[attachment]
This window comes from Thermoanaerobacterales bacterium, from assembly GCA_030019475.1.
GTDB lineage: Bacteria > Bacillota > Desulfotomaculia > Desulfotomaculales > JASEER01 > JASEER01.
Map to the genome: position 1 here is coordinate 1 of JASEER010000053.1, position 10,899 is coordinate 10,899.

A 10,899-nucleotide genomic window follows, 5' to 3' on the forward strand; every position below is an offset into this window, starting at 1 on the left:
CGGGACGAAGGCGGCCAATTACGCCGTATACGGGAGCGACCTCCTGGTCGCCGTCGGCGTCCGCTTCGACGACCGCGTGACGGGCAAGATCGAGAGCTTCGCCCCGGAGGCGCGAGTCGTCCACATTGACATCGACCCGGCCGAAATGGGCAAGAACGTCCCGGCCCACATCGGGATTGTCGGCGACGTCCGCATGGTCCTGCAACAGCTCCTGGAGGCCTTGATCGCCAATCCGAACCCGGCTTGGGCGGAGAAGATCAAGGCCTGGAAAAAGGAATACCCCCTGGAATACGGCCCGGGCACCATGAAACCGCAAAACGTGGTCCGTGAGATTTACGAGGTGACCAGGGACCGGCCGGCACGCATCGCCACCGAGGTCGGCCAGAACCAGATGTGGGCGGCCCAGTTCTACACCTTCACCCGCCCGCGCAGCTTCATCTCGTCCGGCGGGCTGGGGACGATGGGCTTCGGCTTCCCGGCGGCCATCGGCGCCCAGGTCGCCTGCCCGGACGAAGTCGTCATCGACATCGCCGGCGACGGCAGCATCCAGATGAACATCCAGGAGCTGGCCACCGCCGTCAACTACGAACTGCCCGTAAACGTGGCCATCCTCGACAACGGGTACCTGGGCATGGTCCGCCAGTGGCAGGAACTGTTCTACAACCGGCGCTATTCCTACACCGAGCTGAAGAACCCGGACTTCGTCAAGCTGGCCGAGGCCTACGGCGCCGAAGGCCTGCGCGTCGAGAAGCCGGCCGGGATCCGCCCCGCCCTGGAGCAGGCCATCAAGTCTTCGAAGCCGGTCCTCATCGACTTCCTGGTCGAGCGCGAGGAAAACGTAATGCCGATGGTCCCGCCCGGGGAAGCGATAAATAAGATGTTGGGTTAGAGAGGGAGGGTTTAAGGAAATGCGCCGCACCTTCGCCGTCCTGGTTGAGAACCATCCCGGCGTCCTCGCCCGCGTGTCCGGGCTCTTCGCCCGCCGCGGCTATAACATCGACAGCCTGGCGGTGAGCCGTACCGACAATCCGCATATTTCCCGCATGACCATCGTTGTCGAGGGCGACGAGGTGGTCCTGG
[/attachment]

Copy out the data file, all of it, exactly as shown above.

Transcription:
This window comes from Thermoanaerobacterales bacterium, from assembly GCA_030019475.1.
GTDB lineage: Bacteria > Bacillota > Desulfotomaculia > Desulfotomaculales > JASEER01 > JASEER01.
Map to the genome: position 1 here is coordinate 1 of JASEER010000053.1, position 10,899 is coordinate 10,899.

A 10,899-nucleotide genomic window follows, 5' to 3' on the forward strand; every position below is an offset into this window, starting at 1 on the left:
CGGGACGAAGGCGGCCAATTACGCCGTATACGGGAGCGACCTCCTGGTCGCCGTCGGCGTCCGCTTCGACGACCGCGTGACGGGCAAGATCGAGAGCTTCGCCCCGGAGGCGCGAGTCGTCCACATTGACATCGACCCGGCCGAAATGGGCAAGAACGTCCCGGCCCACATCGGGATTGTCGGCGACGTCCGCATGGTCCTGCAACAGCTCCTGGAGGCCTTGATCGCCAATCCGAACCCGGCTTGGGCGGAGAAGATCAAGGCCTGGAAAAAGGAATACCCCCTGGAATACGGCCCGGGCACCATGAAACCGCAAAACGTGGTCCGTGAGATTTACGAGGTGACCAGGGACCGGCCGGCACGCATCGCCACCGAGGTCGGCCAGAACCAGATGTGGGCGGCCCAGTTCTACACCTTCACCCGCCCGCGCAGCTTCATCTCGTCCGGCGGGCTGGGGACGATGGGCTTCGGCTTCCCGGCGGCCATCGGCGCCCAGGTCGCCTGCCCGGACGAAGTCGTCATCGACATCGCCGGCGACGGCAGCATCCAGATGAACATCCAGGAGCTGGCCACCGCCGTCAACTACGAACTGCCCGTAAACGTGGCCATCCTCGACAACGGGTACCTGGGCATGGTCCGCCAGTGGCAGGAACTGTTCTACAACCGGCGCTATTCCTACACCGAGCTGAAGAACCCGGACTTCGTCAAGCTGGCCGAGGCCTACGGCGCCGAAGGCCTGCGCGTCGAGAAGCCGGCCGGGATCCGCCCCGCCCTGGAGCAGGCCATCAAGTCTTCGAAGCCGGTCCTCATCGACTTCCTGGTCGAGCGCGAGGAAAACGTAATGCCGATGGTCCCGCCCGGGGAAGCGATAAATAAGATGTTGGGTTAGAGAGGGAGGGTTTAAGGAAATGCGCCGCACCTTCGCCGTCCTGGTTGAGAACCATCCCGGCGTCCTCGCCCGCGTGTCCGGGCTCTTCGCCCGCCGCGGCTATAACATCGACAGCCTGGCGGTGAGCCGTACCGACAATCCGCATATTTCCCGCATGACCATCGTTGTCGAGGGCGACGAGGTGGTCCTGG